[9] The overall motivation for this paper is to produce a better assessment of the water balance of the Arctic land area using two approaches: first, a calibrated off-line simulation with the macroscale VIC model, which is more or less forced to preserve observed runoff; and second, an atmospheric water budget based on the new ERA-40 reanalysis. Furthermore, various combinations of the two budgets with observations are used to diagnose differences and their causes. The results provide insights into how well the latitudinal, seasonal, and interannual variations of the surface hydrologic balance of the Arctic land region can be estimated using currently available data and methods. The evaluations also help identify surface processes that are poorly represented in the VIC and ECMWF land surface schemes.

2. Data and Methodology

[10] The VIC macroscale hydrology model [Liang et al., 1994, 1996; Cherkauer and Lettenmaier, 1999, 2003] was used to simulate streamflow and other land surface hydrologic variables (evaporation, runoff, snow water storage) over the pan-Arctic land region at 100 km EASE-grid spatial resolution by Su et al. [2005]. In these simulations, the model was run in full energy balance mode (meaning that the model iterated for the effective land surface temperature so as to close both the surface energy and water budgets simultaneously). The model was forced with daily precipitation, maximum and minimum temperatures and wind speed for the period 1979 to 1999. Precipitation and temperature were from gridded observations, and wind speed from the NCEP/NCAR reanalysis. Vapor pressure, incoming shortwave radiation, and net longwave radiation were calculated based on daily temperature maxima and minima and precipitation using algorithms of Kimball et al. [1997], Thornton and Running [1999], and Bras [1990] which have been utilized in many earlier implementations of the VIC model [e.g., Nijssen et al., 2001b; Maurer et al., 2002]. Precipitation was adjusted for gauge undercatch and orographic effects, as described by Adam and Lettenmaier [2003] and Adam et al. [2006]. In particular, the effects of the Adam et al. [2006] orographic correction alone on mean annual precipitation were increases of 20.64%, 21.65%, 3.29%, and 9.44% in the Lena, Yenisei, Ob, and Mackenzie, respectively. In this study, the precipitation used to drive the VIC model in the Su et al. [2005] pan-Arctic simulations, and the VIC-derived water budget variables (runoff and evapotranspiration) are compared with the same variables from the ERA-40 reanalysis to examine the seasonal and latitudinal water fluxes in the Arctic. Here we use a 21- year period (1979–1999) of VIC simulation and ERA-40 reanalysis.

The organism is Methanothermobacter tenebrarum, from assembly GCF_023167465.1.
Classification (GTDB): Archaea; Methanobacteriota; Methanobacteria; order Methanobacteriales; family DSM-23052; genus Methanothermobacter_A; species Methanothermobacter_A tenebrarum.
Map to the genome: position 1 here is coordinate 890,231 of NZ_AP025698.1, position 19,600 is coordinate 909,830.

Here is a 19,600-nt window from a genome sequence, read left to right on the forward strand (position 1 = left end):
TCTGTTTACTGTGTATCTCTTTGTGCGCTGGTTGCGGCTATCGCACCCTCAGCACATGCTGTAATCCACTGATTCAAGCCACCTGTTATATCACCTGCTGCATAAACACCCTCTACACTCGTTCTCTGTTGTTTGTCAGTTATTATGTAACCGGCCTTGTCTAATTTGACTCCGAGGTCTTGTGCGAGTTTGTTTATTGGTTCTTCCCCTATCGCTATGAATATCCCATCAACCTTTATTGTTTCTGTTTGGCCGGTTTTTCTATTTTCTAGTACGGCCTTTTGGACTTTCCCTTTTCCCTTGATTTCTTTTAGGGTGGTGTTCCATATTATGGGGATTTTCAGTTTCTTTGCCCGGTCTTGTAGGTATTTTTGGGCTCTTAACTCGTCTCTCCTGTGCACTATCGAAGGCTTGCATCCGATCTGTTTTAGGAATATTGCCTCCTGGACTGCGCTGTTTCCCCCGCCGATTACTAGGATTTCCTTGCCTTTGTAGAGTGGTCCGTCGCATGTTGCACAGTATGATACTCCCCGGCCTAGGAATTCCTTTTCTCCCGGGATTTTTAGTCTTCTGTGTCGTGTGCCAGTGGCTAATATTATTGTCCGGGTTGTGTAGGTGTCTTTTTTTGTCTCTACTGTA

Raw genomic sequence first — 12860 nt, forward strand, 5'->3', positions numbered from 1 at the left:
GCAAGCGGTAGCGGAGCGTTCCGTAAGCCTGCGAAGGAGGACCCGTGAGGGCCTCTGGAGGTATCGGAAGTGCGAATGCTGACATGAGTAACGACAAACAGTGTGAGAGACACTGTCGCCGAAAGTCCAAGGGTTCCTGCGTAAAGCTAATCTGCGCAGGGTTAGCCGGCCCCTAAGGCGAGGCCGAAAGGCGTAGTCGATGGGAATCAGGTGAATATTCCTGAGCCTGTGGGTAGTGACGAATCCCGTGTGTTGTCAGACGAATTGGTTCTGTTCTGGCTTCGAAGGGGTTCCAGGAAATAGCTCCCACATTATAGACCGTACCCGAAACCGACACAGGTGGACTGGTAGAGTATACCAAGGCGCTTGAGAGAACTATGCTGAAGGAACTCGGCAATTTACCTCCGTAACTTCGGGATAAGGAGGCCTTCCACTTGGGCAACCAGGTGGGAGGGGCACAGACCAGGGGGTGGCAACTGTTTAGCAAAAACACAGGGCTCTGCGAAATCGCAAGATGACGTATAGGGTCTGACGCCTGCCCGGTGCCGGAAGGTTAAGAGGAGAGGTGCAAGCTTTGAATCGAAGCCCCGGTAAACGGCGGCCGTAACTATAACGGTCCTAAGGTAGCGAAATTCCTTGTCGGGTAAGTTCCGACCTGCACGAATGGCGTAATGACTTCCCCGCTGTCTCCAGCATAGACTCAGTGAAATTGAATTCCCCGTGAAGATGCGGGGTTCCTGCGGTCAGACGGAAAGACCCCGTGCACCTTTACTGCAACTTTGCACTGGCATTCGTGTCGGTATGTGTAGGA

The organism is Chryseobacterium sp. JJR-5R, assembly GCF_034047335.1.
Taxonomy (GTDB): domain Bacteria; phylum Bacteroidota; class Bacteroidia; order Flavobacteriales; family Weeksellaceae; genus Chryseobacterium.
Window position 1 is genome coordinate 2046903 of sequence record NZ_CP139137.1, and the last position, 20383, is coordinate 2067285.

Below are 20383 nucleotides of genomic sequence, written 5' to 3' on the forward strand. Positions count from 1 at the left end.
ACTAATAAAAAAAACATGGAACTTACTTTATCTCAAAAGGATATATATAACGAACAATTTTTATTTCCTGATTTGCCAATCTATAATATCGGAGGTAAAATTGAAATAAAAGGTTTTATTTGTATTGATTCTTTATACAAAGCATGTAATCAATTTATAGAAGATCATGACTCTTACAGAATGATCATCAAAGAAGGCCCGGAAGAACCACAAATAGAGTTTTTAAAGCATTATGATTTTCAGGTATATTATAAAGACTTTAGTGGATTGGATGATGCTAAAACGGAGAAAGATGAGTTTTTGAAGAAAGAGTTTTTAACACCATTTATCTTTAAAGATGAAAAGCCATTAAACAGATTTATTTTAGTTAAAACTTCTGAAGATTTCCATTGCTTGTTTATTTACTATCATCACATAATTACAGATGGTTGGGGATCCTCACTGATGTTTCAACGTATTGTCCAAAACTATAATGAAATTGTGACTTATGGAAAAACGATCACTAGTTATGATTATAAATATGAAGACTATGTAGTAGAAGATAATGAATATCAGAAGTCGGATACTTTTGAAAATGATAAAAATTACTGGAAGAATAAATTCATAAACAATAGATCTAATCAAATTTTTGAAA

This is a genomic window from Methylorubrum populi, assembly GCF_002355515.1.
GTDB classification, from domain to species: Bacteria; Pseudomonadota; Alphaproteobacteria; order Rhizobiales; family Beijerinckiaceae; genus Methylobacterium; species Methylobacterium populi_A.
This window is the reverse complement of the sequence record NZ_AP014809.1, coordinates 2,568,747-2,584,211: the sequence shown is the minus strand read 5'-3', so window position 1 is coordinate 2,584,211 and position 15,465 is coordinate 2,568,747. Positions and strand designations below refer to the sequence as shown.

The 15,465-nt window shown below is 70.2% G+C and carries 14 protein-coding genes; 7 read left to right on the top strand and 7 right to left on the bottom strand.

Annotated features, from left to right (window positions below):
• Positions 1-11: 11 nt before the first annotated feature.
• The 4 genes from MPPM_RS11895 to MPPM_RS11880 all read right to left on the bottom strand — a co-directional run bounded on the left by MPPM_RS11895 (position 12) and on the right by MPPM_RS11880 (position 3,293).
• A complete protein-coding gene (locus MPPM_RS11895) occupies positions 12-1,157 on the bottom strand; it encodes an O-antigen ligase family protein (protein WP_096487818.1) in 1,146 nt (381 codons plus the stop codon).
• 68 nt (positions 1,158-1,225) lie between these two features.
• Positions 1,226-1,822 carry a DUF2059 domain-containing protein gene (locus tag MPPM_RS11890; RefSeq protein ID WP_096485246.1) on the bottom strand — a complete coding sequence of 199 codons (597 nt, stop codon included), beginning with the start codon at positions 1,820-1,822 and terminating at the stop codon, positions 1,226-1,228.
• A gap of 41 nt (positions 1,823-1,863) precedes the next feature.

[11] The ERA-40 reanalysis [Uppala et al., 2005] is produced four times daily using the ECMWF numerical weather prediction (NWP) model, with a spatial resolution of approximately 125 km in the horizontal and 60 levels in the vertical. Model-derived fields are in most cases regridded and archived on a regular 2.5° latitude/longitude grid. The archived ERA-40 data including daily fields, monthly means, and monthly daily means are available from http://data.ecmwf.int/data/d/era40_daily/ on the standard 2.5° grid. Here we use 21 years of monthly daily means for the period 1979 to 1999. The ERA-40 archive includes surface fluxes of both water and energy variables derived entirely from the data assimilation model and thus are affected by deficiencies in model physics and parameterizations. Nonetheless, reanalysis products can provide valuable information about the land surface water and energy budgets for seasonal, interannual, and interbasin variability [Betts and Ball, 1999]. For this study, the 2.5° archived ERA-40 gridded data were interpolated to the 100 km × 100 km EASE grid across the pan-Arctic domain using an inverse distance interpolation. Higher resolution (about 1.41° latitude-longitude) ERA-40 surface reanalyses have become available http://www.cgd.ucar.edu/cas/catalog/ecmwf/era40) since the preparation of this paper. Given the relatively large areas over which we have performed the budgets we report, it is unlikely that the higher resolution data would result in substantial changes in our results.